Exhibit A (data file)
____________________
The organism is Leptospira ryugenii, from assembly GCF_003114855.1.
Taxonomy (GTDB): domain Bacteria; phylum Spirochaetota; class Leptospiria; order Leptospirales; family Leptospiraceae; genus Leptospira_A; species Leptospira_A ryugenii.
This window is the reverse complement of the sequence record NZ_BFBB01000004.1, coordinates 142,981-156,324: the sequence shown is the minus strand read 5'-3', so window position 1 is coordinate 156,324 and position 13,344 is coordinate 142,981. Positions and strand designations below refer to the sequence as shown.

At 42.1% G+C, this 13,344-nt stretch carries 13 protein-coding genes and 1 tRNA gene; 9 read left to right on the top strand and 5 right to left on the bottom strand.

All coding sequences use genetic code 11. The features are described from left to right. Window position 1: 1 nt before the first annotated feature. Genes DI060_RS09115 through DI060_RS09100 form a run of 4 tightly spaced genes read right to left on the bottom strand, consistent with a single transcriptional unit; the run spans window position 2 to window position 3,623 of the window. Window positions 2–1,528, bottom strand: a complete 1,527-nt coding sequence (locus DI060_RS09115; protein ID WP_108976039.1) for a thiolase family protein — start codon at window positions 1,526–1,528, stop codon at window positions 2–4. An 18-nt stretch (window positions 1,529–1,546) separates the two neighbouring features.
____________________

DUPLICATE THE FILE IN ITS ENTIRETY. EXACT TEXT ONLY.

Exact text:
The organism is Leptospira ryugenii, from assembly GCF_003114855.1.
Taxonomy (GTDB): domain Bacteria; phylum Spirochaetota; class Leptospiria; order Leptospirales; family Leptospiraceae; genus Leptospira_A; species Leptospira_A ryugenii.
This window is the reverse complement of the sequence record NZ_BFBB01000004.1, coordinates 142,981-156,324: the sequence shown is the minus strand read 5'-3', so window position 1 is coordinate 156,324 and position 13,344 is coordinate 142,981. Positions and strand designations below refer to the sequence as shown.

At 42.1% G+C, this 13,344-nt stretch carries 13 protein-coding genes and 1 tRNA gene; 9 read left to right on the top strand and 5 right to left on the bottom strand.

All coding sequences use genetic code 11. The features are described from left to right. Window position 1: 1 nt before the first annotated feature. Genes DI060_RS09115 through DI060_RS09100 form a run of 4 tightly spaced genes read right to left on the bottom strand, consistent with a single transcriptional unit; the run spans window position 2 to window position 3,623 of the window. Window positions 2–1,528, bottom strand: a complete 1,527-nt coding sequence (locus DI060_RS09115; protein ID WP_108976039.1) for a thiolase family protein — start codon at window positions 1,526–1,528, stop codon at window positions 2–4. An 18-nt stretch (window positions 1,529–1,546) separates the two neighbouring features.